Ornamental symmetry is not only a kaleidoscope of geometric transformations, but also the basis of the normative approach in creativity as a special grid, a canvas of recommendations and restrictions, program conditions narrowing the choice of variant, search solutions.

On the pages of the article “Finally an integral ornament!” Frank Lloyd Wright defines an integral ornament as “a developed sense of building a building as a whole or revealing the abstract logic of the structure as such.” This means that the integral ornament is in general a visual articulation of the structure itself, just as it appears in the structure of a tree or a wildflower.

By giving examples of appeals to ornamental symmetrical figures so different in meaning, we tried to show the conventionality of symmetrical connections in creative search: from intuitive reproductions of geometric archetypes to programmatically introduced grids of normative design. Both rational, orderly, and impulsive creativity, despite their habitual contrasting understanding, have vanishing points that symmetry helps to detect.

Perhaps there is some pattern in the fact that symmetry in its classical variations marks turning points in the history of architecture. Let us recall the dynamics of rotation of the pavilion plan for the Paris exhibition of 1925 by Konstantin Melnikov. The pavilion became an event in the architectural life of the century, similar to the construction of the Church of Sant’ Ivo in Rome by architect Francesco Borromini, where the opening of the inner space into infinity, achieved by the dynamics of the symmetry of the spiral of the dome light lantern, made a revolution in the compositional thinking of the XVII century. Three centuries later, the Italian art critic Bruno Dzevi dedicates excited lines to this structure: The saga of the domes reached its final stage when the huge church of Sant’ Ivo della Sapienza was built in Rome.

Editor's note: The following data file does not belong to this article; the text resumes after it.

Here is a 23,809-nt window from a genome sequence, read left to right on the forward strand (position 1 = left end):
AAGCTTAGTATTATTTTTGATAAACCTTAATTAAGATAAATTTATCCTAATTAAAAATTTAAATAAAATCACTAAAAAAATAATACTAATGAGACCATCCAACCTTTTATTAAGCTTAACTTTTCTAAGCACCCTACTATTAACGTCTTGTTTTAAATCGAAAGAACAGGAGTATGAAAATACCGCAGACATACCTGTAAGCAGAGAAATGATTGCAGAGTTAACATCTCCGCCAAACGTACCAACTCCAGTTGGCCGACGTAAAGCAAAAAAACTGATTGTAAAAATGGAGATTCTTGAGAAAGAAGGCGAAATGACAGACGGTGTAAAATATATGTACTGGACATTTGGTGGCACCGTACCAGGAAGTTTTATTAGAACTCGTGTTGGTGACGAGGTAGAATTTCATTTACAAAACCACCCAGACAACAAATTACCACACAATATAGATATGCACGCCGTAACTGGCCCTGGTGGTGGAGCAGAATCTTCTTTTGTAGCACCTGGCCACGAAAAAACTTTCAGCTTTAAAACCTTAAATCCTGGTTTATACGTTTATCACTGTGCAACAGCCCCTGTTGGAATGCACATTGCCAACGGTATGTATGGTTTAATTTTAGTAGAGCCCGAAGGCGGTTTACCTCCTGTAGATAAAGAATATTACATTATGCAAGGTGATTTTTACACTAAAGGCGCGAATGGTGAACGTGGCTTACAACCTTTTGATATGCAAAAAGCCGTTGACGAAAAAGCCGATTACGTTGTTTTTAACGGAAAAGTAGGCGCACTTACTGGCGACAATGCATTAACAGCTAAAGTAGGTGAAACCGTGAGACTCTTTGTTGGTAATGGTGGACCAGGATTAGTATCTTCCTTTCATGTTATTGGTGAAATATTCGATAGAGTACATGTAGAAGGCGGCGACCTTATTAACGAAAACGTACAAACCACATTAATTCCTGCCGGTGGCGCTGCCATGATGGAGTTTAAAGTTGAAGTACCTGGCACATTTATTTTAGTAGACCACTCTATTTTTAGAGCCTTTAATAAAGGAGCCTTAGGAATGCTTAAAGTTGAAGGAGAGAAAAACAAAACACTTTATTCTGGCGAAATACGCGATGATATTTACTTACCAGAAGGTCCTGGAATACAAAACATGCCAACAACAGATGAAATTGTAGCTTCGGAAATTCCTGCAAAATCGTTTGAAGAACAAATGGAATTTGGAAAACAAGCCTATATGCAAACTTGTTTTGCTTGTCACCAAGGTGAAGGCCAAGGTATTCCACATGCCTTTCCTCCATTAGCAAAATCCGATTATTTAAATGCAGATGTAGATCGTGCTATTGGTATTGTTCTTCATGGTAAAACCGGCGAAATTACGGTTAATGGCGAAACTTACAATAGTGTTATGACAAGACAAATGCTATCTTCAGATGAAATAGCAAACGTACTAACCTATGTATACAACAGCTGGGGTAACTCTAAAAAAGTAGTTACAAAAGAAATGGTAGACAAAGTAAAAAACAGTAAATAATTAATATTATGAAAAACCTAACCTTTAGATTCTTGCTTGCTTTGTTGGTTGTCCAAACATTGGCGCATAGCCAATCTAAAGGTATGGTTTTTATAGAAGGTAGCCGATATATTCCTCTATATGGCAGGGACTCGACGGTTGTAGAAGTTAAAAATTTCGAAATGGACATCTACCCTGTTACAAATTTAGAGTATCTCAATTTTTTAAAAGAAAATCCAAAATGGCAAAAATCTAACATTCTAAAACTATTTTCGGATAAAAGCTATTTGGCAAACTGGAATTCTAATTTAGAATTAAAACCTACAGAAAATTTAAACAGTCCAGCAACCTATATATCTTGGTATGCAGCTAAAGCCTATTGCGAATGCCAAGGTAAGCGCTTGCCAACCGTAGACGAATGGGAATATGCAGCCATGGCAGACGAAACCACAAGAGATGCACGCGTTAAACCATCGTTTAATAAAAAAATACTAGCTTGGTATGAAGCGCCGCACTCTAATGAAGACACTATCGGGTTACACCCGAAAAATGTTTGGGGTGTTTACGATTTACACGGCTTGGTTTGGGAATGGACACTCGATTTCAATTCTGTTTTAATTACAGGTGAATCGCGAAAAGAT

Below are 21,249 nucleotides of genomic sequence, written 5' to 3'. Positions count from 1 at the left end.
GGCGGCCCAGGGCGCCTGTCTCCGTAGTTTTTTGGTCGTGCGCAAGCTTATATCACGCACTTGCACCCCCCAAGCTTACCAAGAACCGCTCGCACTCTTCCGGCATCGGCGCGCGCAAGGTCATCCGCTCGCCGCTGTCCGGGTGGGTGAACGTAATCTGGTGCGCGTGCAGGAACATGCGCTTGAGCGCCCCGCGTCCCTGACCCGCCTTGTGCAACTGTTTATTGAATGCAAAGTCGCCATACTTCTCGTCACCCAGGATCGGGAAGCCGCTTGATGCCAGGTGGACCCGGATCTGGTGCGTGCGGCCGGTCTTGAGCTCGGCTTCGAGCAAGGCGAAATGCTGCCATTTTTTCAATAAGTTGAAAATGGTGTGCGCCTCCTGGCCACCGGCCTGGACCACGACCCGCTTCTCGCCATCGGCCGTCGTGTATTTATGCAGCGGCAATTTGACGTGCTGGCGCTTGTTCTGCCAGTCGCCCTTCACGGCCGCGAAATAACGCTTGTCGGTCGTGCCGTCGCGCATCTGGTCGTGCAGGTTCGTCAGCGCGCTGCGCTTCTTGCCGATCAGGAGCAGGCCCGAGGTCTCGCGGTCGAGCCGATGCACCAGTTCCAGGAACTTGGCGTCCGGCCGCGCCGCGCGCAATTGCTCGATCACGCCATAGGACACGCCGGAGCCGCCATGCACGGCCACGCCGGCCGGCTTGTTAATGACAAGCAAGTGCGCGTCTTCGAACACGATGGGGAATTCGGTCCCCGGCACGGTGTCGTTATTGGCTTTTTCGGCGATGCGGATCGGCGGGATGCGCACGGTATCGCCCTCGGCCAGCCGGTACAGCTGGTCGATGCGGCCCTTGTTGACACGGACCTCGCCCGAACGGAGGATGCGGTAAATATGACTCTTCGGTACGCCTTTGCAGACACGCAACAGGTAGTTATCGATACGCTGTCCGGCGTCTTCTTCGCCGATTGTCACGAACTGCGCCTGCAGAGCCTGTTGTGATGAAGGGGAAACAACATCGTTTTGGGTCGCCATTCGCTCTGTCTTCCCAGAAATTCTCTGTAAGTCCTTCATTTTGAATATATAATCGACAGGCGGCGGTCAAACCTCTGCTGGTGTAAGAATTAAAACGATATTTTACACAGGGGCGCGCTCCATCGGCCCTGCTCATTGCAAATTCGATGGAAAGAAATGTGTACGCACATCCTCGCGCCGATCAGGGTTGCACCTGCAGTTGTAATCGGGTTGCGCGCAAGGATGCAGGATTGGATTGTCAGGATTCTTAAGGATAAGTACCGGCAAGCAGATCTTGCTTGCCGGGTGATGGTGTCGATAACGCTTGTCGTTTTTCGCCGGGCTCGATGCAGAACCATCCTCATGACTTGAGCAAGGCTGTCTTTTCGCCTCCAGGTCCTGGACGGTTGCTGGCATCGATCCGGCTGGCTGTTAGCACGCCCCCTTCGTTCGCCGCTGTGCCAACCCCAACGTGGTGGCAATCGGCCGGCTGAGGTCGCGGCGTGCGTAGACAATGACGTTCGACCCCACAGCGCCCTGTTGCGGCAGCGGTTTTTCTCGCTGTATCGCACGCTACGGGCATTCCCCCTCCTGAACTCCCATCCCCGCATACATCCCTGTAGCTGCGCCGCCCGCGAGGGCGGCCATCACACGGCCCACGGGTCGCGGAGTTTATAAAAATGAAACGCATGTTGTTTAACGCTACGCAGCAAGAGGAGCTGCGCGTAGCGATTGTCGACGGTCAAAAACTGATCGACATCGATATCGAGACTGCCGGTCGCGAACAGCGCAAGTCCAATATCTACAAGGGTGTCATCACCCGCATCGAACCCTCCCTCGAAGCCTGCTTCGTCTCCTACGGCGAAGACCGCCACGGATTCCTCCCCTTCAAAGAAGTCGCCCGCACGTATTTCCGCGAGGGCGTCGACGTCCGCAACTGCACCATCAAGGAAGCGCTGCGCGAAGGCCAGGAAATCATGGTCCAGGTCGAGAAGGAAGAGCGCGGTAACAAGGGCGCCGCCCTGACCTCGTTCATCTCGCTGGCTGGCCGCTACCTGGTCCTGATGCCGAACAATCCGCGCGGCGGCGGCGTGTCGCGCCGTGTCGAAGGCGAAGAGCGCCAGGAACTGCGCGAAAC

The line of its heel is one with the cornice of the lower room; therefore, the dome, increasing the height of the building, at the same time plunges its “roots” into it. It represents a total re-integration, as is the case in the Pantheon, however, this is an anticlassical re-integration that breaks up the regular space. And indeed, the geometric matrix of Sant Ivo is unrecognizable. The hexagon of the floor does not have a special effect on the space, since its sides are cast in convex and concave shapes. Centrifugal forces are not only interspersed with centripetal impulses, but also encounter obstacles on their way out. Triangles in the shape of the star of David do not quite fit into the plan, however, they indicate hypothetical geometric schemes that, passing through the fence of the church, end only outside the fence. Borromini’s genius made this miracle possible by saturating the central organism with exciting dynamism.”

Ornamental symmetry and integral ornament
Ornamental symmetry and integral ornament